The orangery of Enghien is filled with exotic plants – colonial seizures, introduction of the new colours, a collection of fancy foreign things lead to the development of one more type of the artificial nature – Kunstkamera-garden. By the 19th century the orangery reached the size of Crystal Palace – a huge exhibition facility for tropical plants, artistic and scientific artifacts.

The design of Crystal Palace was inspired by the structure of a giant leaf of tropical Lily Victoria Regia, for the upkeep and display of which a horticulturist Joseph Paxton had designed a special pavillion. The exotic flower itself, along with the same combination with the glass architecture, later served as a source of inspiration for Taut and Sheerbart, who was especially impressed by the Dahlem orangeries. A little later young Roberto Burle Marx, having visited the glasshouse at Berlin-Dahlem Botanical Gardens, was struck by the richness of tropical Flora from his native Brazil, and that influenced his entire future career.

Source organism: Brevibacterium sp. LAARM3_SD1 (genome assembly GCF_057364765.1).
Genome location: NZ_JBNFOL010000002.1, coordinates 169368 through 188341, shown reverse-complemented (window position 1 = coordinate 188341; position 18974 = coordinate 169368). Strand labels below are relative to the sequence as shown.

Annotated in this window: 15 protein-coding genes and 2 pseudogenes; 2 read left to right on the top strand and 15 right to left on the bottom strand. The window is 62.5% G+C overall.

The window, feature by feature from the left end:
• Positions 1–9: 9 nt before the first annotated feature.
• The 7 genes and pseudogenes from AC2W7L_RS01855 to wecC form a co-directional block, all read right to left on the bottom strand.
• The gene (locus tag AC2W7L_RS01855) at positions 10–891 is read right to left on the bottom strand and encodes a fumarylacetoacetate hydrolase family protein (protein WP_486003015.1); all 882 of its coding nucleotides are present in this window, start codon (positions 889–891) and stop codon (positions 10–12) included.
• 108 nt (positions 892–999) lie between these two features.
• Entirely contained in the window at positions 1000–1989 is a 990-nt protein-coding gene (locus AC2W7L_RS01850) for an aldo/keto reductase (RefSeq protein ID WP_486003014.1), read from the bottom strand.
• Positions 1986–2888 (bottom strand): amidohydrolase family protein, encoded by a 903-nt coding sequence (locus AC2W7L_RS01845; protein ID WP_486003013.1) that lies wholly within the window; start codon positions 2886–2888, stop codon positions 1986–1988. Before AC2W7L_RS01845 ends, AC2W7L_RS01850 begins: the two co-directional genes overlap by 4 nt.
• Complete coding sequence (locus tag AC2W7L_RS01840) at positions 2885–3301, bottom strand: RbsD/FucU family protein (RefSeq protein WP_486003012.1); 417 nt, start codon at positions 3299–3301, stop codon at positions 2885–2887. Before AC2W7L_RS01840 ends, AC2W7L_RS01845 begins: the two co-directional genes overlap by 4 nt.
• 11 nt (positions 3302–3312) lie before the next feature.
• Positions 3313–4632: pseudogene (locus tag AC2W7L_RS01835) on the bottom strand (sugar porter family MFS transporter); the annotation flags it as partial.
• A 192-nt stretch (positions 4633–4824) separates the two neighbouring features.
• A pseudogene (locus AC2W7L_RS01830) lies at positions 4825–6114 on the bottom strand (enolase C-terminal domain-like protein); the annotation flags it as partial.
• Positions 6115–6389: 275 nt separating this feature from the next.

The size of the glass structures became so tremendous already in 19th century, that, as Schoenefeldt points out, one of their designers, John Claudius Loudon, jokingly offered to immerse an entire Russian village in its artificial climate. However, the ideas of Joseph Paxton, the author of Crystal Palace, indeed were aimed at the use of fully-glazed structures as the means to creating new types of environments for human beings in the scale of the population of large industrial cities. Proposing a glasshouse as a provider of artificial human habitats, he wrote, that there would be supplied the climate of Southern Italy, where multitudes might ride, walk, or recline amidst groves of fragrant trees, and [there] they might leisurely examine the works of Nature and Art, regardless of the biting east winds or the drifting snow.

Thomas Abel Prior, Queen Victoria opening the 1851 Universal Exhibition, at the Crystal Palace in London, Google Art Project

Half a century later a wide glass arcade caIled the “Crystal Palace” was placed by Ebenezer Howard in the centre of his Garden City. A discourse of Paxton, who dreamt to secure favourable environment for the people to flourish, astonishingly precedes the theory of Patrick Geddes, the author of 1925 plan for garden-city Tel-Aviv. A biologist by training, Geddes considered the main task of urban planning as to make this and that town, as it were, a human garden of the world, where each form of life may grow and develop according to its nature.